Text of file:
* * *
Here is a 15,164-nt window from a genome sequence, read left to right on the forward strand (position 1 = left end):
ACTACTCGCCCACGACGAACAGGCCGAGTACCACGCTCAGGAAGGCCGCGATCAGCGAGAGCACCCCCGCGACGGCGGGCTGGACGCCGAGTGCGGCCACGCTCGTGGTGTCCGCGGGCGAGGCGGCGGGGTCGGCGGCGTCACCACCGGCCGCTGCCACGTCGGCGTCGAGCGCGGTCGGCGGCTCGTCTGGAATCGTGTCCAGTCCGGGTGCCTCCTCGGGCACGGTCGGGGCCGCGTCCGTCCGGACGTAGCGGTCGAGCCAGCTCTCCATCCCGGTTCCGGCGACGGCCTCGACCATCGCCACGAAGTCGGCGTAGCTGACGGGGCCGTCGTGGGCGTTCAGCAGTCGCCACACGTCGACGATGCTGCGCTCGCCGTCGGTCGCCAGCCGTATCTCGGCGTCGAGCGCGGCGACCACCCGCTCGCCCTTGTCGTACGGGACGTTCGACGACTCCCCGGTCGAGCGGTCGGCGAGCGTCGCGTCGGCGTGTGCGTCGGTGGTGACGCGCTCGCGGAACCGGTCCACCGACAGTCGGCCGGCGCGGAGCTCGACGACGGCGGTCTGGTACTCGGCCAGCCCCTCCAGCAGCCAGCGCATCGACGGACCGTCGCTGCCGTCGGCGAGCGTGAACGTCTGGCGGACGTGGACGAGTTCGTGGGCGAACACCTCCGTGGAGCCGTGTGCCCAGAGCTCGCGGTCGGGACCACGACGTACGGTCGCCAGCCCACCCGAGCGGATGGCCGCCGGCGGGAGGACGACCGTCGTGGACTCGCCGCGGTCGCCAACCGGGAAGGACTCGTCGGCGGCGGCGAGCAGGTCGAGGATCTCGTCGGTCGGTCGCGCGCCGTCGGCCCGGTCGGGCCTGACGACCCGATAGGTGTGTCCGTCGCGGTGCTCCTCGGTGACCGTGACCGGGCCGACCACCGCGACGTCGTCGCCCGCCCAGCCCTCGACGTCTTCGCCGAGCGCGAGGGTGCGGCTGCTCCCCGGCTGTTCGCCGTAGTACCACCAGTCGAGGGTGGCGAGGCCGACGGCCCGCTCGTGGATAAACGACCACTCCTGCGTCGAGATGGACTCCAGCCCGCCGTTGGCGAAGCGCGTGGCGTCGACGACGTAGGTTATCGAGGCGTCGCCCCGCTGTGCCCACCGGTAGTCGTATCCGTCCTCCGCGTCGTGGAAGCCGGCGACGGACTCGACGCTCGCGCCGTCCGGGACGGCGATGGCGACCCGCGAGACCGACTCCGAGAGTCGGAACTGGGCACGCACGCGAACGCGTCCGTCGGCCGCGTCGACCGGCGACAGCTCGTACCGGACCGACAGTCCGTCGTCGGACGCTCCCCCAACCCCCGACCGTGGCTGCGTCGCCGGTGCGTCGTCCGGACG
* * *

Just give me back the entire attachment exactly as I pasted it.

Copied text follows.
Here is a 15,164-nt window from a genome sequence, read left to right on the forward strand (position 1 = left end):
ACTACTCGCCCACGACGAACAGGCCGAGTACCACGCTCAGGAAGGCCGCGATCAGCGAGAGCACCCCCGCGACGGCGGGCTGGACGCCGAGTGCGGCCACGCTCGTGGTGTCCGCGGGCGAGGCGGCGGGGTCGGCGGCGTCACCACCGGCCGCTGCCACGTCGGCGTCGAGCGCGGTCGGCGGCTCGTCTGGAATCGTGTCCAGTCCGGGTGCCTCCTCGGGCACGGTCGGGGCCGCGTCCGTCCGGACGTAGCGGTCGAGCCAGCTCTCCATCCCGGTTCCGGCGACGGCCTCGACCATCGCCACGAAGTCGGCGTAGCTGACGGGGCCGTCGTGGGCGTTCAGCAGTCGCCACACGTCGACGATGCTGCGCTCGCCGTCGGTCGCCAGCCGTATCTCGGCGTCGAGCGCGGCGACCACCCGCTCGCCCTTGTCGTACGGGACGTTCGACGACTCCCCGGTCGAGCGGTCGGCGAGCGTCGCGTCGGCGTGTGCGTCGGTGGTGACGCGCTCGCGGAACCGGTCCACCGACAGTCGGCCGGCGCGGAGCTCGACGACGGCGGTCTGGTACTCGGCCAGCCCCTCCAGCAGCCAGCGCATCGACGGACCGTCGCTGCCGTCGGCGAGCGTGAACGTCTGGCGGACGTGGACGAGTTCGTGGGCGAACACCTCCGTGGAGCCGTGTGCCCAGAGCTCGCGGTCGGGACCACGACGTACGGTCGCCAGCCCACCCGAGCGGATGGCCGCCGGCGGGAGGACGACCGTCGTGGACTCGCCGCGGTCGCCAACCGGGAAGGACTCGTCGGCGGCGGCGAGCAGGTCGAGGATCTCGTCGGTCGGTCGCGCGCCGTCGGCCCGGTCGGGCCTGACGACCCGATAGGTGTGTCCGTCGCGGTGCTCCTCGGTGACCGTGACCGGGCCGACCACCGCGACGTCGTCGCCCGCCCAGCCCTCGACGTCTTCGCCGAGCGCGAGGGTGCGGCTGCTCCCCGGCTGTTCGCCGTAGTACCACCAGTCGAGGGTGGCGAGGCCGACGGCCCGCTCGTGGATAAACGACCACTCCTGCGTCGAGATGGACTCCAGCCCGCCGTTGGCGAAGCGCGTGGCGTCGACGACGTAGGTTATCGAGGCGTCGCCCCGCTGTGCCCACCGGTAGTCGTATCCGTCCTCCGCGTCGTGGAAGCCGGCGACGGACTCGACGCTCGCGCCGTCCGGGACGGCGATGGCGACCCGCGAGACCGACTCCGAGAGTCGGAACTGGGCACGCACGCGAACGCGTCCGTCGGCCGCGTCGACCGGCGACAGCTCGTACCGGACCGACAGTCCGTCGTCGGACGCTCCCCCAACCCCCGACCGTGGCTGCGTCGCCGGTGCGTCGTCCGGACG